Jun 9, 2020 - Economy

Journalism's moment of reckoning

Illustration of news clippings

Illustration: Aïda Amer/Axios

The protests have forced many media companies to seriously reckon with their own long-standing policies around newsroom diversity, social media use, activism and coverage of race issues.

The big picture: The protests are also forcing some outlets to take a harder look at whether and how they should allow journalists to publicly support or speak out about issues they care about.

  • The Pittsburgh Post-Gazette is being slammed by its own journalists for barring two African American journalists from covering protests in the city because of "apparent bias."
  • Variety editor-in-chief Claudia Eller was placed on a two-month administrative leave last week after receiving criticism for a Twitter back and forth about an op-ed she wrote about diversity.
  • Fox News anchor Bret Baier apologized to his viewers on Monday for airing an image last week that noted the stock market's rally in the wake of George Floyd's death and other notable deaths of black men.
  • Axios, like other media companies, has addressed internally whether employees are allowed to participate in protests, according to an internal email obtained by The New York Times.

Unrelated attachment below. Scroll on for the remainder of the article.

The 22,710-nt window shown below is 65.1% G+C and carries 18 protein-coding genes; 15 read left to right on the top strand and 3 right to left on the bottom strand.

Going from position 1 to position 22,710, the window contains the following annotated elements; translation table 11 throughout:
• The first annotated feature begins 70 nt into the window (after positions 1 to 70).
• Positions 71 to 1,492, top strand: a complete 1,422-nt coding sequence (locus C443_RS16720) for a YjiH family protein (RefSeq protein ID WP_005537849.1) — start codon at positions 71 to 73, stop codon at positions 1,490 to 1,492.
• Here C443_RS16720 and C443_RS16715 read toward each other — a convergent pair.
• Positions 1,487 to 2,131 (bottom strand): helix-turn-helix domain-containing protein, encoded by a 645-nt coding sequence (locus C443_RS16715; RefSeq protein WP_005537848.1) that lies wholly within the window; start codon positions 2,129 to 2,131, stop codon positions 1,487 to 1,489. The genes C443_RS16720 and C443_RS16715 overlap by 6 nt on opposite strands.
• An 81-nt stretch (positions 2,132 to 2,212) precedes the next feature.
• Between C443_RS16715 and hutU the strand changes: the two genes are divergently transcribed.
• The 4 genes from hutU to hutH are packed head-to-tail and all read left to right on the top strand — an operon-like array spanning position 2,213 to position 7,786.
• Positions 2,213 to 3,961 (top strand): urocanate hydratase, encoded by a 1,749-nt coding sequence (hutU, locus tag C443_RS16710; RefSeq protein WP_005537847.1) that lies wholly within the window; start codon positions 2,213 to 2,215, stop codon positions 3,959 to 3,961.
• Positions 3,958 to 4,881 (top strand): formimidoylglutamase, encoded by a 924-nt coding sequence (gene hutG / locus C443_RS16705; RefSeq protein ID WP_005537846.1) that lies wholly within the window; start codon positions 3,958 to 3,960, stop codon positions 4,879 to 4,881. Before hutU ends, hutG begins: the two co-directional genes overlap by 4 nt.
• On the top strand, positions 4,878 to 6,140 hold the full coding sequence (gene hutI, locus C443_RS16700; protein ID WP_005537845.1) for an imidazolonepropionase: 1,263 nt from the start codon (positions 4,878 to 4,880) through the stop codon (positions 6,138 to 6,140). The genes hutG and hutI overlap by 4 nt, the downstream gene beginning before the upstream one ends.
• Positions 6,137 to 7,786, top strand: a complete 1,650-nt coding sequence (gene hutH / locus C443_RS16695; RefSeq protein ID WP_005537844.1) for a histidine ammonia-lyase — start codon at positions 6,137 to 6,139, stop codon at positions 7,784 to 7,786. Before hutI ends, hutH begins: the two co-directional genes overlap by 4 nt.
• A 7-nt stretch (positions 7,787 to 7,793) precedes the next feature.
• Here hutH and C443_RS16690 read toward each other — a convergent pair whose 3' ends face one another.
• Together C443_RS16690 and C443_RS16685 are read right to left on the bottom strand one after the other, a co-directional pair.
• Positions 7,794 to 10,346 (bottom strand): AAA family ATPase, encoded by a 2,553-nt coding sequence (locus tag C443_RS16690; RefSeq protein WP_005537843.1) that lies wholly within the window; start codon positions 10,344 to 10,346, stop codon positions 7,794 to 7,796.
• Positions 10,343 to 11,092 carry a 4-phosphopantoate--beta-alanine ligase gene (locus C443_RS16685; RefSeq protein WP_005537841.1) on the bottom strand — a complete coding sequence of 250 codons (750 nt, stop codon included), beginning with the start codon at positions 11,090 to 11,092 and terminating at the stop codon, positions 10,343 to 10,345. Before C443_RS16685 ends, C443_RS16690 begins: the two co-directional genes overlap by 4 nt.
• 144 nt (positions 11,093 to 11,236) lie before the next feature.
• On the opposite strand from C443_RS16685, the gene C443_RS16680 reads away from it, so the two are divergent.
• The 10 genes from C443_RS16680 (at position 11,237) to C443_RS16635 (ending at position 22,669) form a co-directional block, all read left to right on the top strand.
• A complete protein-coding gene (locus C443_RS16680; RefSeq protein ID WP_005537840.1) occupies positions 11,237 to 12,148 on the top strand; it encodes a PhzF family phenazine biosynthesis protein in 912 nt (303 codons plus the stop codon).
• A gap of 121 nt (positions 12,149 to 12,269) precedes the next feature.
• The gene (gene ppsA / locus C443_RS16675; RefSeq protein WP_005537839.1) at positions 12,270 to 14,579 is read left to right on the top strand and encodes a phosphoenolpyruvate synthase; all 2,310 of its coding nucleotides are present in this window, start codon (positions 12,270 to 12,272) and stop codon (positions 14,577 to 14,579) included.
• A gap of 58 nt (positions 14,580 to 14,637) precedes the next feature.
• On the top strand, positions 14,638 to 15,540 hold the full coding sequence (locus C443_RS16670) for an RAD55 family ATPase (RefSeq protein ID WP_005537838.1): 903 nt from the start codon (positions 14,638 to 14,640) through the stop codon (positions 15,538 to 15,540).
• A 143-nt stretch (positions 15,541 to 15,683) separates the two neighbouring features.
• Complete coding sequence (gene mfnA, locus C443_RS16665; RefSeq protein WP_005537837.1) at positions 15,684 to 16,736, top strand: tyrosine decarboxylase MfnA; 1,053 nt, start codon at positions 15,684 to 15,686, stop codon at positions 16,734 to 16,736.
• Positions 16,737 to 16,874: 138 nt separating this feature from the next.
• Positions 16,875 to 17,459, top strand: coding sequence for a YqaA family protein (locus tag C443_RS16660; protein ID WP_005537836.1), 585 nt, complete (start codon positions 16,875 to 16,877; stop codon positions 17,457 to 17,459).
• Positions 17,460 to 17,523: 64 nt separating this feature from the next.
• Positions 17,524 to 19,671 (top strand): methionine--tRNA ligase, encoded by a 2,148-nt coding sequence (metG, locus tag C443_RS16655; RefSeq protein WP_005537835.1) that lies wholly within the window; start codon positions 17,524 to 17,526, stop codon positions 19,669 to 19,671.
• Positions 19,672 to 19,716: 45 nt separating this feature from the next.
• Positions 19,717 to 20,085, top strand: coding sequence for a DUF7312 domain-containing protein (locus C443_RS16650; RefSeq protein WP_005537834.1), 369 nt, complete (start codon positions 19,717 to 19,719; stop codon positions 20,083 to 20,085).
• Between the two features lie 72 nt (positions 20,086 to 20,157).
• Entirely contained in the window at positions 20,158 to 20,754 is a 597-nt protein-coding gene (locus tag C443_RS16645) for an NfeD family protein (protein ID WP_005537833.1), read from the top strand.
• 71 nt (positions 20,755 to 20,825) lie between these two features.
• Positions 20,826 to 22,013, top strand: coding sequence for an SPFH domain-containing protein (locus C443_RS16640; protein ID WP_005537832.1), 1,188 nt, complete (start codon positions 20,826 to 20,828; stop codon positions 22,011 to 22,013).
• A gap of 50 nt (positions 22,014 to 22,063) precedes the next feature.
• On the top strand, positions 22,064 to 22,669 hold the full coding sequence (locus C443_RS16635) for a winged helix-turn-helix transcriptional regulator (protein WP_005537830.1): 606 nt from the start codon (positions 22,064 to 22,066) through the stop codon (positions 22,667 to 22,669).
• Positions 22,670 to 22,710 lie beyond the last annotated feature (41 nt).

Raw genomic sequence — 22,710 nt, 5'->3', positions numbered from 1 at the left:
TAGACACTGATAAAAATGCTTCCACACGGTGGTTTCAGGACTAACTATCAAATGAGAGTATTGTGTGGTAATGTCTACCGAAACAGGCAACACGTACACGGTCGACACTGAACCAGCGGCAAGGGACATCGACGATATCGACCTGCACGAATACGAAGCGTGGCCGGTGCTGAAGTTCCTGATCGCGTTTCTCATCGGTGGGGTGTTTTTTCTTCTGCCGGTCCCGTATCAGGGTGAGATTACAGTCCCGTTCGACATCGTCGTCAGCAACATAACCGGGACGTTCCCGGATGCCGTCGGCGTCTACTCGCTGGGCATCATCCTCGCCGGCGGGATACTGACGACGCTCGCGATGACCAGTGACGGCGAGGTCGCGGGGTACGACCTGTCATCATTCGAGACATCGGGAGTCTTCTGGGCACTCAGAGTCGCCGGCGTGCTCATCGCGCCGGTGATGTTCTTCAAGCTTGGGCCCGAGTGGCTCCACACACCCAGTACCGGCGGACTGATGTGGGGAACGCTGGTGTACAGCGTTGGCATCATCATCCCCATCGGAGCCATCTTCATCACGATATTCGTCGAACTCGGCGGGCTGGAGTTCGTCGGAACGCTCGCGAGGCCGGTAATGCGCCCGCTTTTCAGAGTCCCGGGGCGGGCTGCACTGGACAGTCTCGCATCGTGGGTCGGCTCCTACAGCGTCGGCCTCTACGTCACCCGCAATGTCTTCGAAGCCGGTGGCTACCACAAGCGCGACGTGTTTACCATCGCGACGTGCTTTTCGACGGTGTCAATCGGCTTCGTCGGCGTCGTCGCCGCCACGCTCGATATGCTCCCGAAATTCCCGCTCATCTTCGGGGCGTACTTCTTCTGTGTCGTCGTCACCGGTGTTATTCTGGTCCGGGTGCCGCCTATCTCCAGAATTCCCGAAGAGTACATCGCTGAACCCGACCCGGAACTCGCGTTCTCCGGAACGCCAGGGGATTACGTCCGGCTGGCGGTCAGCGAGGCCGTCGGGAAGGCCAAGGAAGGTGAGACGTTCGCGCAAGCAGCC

• Business Insider's top editors have reportedly also had conversations with staff over its policy about whether journalists can donate to bail funds following public outcry.
  • The Washington Post and The Times have grappled for years about how journalists speak out on social media. The Times on Monday obtained a report about "Recommendations for Social Media Use" that was commissioned by The Post about how reporters have used social media in the past.

The bottom line: Many companies are having to re-examine long-standing policies around activism, diversity and social media use from a moral lens.

  • The key, as The Washington Post's Margaret Sullivan notes, lies in whether journalists and journalistic institutions are able to uphold their core missions of serving their readers while also considering ways to make moral choices surrounding civil rights, press rights, racial justice and gender equity.

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